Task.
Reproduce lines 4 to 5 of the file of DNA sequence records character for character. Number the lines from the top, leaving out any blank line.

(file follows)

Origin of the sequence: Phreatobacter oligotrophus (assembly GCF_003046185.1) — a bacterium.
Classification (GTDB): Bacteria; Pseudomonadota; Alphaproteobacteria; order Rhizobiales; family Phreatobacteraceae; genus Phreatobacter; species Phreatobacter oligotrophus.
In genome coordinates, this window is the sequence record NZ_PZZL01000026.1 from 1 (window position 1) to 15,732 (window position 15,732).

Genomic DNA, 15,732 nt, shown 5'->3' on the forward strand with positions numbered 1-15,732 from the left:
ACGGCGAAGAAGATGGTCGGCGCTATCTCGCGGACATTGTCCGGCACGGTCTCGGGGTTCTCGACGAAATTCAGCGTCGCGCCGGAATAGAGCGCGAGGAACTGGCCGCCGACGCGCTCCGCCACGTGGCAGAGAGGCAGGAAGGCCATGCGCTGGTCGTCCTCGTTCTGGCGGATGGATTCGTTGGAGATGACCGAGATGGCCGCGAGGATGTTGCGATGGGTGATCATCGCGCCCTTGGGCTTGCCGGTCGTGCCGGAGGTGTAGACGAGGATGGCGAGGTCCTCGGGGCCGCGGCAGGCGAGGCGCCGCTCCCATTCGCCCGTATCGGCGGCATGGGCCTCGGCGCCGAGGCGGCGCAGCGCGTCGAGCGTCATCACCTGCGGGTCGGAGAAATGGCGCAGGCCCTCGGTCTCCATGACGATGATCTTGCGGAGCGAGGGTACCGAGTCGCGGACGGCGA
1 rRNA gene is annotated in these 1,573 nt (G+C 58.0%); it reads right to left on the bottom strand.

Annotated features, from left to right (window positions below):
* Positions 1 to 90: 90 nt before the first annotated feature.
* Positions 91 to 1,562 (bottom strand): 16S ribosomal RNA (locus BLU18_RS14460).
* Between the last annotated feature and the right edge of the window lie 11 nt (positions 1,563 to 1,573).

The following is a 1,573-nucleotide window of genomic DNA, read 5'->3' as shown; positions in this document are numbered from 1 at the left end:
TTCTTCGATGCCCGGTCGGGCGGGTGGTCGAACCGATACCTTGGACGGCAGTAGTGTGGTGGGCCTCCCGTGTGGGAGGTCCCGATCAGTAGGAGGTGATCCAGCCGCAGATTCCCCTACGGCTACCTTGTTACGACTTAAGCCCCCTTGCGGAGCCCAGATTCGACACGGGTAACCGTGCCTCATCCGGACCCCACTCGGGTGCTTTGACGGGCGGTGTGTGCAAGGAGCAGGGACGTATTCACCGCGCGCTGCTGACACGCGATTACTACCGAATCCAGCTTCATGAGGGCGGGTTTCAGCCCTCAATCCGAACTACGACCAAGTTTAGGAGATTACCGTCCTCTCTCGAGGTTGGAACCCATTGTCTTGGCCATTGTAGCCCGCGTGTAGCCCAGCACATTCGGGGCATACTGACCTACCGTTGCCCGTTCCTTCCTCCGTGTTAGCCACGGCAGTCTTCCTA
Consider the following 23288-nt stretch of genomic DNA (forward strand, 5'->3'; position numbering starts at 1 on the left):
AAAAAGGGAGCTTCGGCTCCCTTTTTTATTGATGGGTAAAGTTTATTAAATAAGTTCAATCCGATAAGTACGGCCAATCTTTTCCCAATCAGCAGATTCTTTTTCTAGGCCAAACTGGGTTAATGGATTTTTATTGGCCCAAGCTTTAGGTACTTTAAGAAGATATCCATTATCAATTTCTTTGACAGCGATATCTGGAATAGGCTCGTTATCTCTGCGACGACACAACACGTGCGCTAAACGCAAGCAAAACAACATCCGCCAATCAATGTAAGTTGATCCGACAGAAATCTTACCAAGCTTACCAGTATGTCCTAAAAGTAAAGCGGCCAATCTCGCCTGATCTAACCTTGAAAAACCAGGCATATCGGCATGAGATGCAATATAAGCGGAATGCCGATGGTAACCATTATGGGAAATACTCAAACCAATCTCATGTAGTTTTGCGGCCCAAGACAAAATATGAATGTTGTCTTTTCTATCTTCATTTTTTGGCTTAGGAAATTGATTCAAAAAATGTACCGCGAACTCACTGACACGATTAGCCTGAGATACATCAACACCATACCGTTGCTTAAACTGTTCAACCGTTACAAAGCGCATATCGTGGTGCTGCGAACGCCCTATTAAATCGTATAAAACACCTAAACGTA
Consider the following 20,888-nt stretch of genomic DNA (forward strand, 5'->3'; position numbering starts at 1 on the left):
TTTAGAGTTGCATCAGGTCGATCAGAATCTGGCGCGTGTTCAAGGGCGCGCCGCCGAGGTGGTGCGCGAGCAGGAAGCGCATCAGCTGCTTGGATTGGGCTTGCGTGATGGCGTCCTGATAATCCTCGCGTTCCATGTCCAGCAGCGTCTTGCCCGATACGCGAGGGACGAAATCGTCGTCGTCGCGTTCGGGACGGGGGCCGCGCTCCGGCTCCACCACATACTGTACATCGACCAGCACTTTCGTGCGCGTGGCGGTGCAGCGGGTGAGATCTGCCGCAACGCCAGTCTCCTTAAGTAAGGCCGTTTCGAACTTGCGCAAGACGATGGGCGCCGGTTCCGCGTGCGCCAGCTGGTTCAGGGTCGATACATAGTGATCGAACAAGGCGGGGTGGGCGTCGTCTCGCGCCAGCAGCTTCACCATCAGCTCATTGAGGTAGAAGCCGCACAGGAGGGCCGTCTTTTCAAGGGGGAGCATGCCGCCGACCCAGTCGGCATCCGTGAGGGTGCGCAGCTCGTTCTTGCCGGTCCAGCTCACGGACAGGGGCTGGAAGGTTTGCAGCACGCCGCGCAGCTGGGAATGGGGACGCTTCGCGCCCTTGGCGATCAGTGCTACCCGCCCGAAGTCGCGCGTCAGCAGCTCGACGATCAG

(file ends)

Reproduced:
Genomic DNA, 15,732 nt, shown 5'->3' on the forward strand with positions numbered 1-15,732 from the left:
ACGGCGAAGAAGATGGTCGGCGCTATCTCGCGGACATTGTCCGGCACGGTCTCGGGGTTCTCGACGAAATTCAGCGTCGCGCCGGAATAGAGCGCGAGGAACTGGCCGCCGACGCGCTCCGCCACGTGGCAGAGAGGCAGGAAGGCCATGCGCTGGTCGTCCTCGTTCTGGCGGATGGATTCGTTGGAGATGACCGAGATGGCCGCGAGGATGTTGCGATGGGTGATCATCGCGCCCTTGGGCTTGCCGGTCGTGCCGGAGGTGTAGACGAGGATGGCGAGGTCCTCGGGGCCGCGGCAGGCGAGGCGCCGCTCCCATTCGCCCGTATCGGCGGCATGGGCCTCGGCGCCGAGGCGGCGCAGCGCGTCGAGCGTCATCACCTGCGGGTCGGAGAAATGGCGCAGGCCCTCGGTCTCCATGACGATGATCTTGCGGAGCGAGGGTACCGAGTCGCGGACGGCGA